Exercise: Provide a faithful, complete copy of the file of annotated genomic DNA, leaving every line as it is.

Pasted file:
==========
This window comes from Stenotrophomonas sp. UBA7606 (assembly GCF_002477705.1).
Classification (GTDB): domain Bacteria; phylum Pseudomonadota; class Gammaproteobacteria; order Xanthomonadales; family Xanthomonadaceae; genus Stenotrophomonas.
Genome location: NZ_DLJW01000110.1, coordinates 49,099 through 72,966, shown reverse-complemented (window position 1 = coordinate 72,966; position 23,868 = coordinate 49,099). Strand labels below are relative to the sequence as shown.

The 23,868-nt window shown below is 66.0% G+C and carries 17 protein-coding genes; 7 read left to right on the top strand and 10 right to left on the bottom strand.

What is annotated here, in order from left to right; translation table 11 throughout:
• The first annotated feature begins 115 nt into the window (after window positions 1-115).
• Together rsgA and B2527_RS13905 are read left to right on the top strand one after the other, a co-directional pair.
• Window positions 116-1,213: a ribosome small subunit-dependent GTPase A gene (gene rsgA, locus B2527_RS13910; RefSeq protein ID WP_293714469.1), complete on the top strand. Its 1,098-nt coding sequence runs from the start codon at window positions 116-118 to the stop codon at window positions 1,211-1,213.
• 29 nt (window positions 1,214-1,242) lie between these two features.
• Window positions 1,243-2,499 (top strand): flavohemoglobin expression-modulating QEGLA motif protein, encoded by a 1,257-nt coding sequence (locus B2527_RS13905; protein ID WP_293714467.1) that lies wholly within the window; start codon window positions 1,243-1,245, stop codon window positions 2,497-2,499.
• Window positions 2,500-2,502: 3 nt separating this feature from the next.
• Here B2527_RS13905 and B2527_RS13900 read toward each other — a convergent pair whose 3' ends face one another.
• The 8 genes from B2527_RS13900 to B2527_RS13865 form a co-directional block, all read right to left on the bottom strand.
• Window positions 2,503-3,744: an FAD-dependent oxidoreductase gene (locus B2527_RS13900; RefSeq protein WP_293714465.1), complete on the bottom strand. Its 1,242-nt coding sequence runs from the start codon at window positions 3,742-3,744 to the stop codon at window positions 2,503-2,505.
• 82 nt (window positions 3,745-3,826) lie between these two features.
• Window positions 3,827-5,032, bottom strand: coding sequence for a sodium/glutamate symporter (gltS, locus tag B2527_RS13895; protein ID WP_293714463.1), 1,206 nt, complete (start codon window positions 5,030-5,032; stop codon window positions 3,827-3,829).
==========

This window comes from Stenotrophomonas sp. UBA7606 (assembly GCF_002477705.1).
Classification (GTDB): domain Bacteria; phylum Pseudomonadota; class Gammaproteobacteria; order Xanthomonadales; family Xanthomonadaceae; genus Stenotrophomonas.
Genome location: NZ_DLJW01000110.1, coordinates 49,099 through 72,966, shown reverse-complemented (window position 1 = coordinate 72,966; position 23,868 = coordinate 49,099). Strand labels below are relative to the sequence as shown.

The 23,868-nt window shown below is 66.0% G+C and carries 17 protein-coding genes; 7 read left to right on the top strand and 10 right to left on the bottom strand.

What is annotated here, in order from left to right; translation table 11 throughout:
• The first annotated feature begins 115 nt into the window (after window positions 1-115).
• Together rsgA and B2527_RS13905 are read left to right on the top strand one after the other, a co-directional pair.
• Window positions 116-1,213: a ribosome small subunit-dependent GTPase A gene (gene rsgA, locus B2527_RS13910; RefSeq protein ID WP_293714469.1), complete on the top strand. Its 1,098-nt coding sequence runs from the start codon at window positions 116-118 to the stop codon at window positions 1,211-1,213.
• 29 nt (window positions 1,214-1,242) lie between these two features.
• Window positions 1,243-2,499 (top strand): flavohemoglobin expression-modulating QEGLA motif protein, encoded by a 1,257-nt coding sequence (locus B2527_RS13905; protein ID WP_293714467.1) that lies wholly within the window; start codon window positions 1,243-1,245, stop codon window positions 2,497-2,499.
• Window positions 2,500-2,502: 3 nt separating this feature from the next.
• Here B2527_RS13905 and B2527_RS13900 read toward each other — a convergent pair whose 3' ends face one another.
• The 8 genes from B2527_RS13900 to B2527_RS13865 form a co-directional block, all read right to left on the bottom strand.
• Window positions 2,503-3,744: an FAD-dependent oxidoreductase gene (locus B2527_RS13900; RefSeq protein WP_293714465.1), complete on the bottom strand. Its 1,242-nt coding sequence runs from the start codon at window positions 3,742-3,744 to the stop codon at window positions 2,503-2,505.
• 82 nt (window positions 3,745-3,826) lie between these two features.
• Window positions 3,827-5,032, bottom strand: coding sequence for a sodium/glutamate symporter (gltS, locus tag B2527_RS13895; protein ID WP_293714463.1), 1,206 nt, complete (start codon window positions 5,030-5,032; stop codon window positions 3,827-3,829).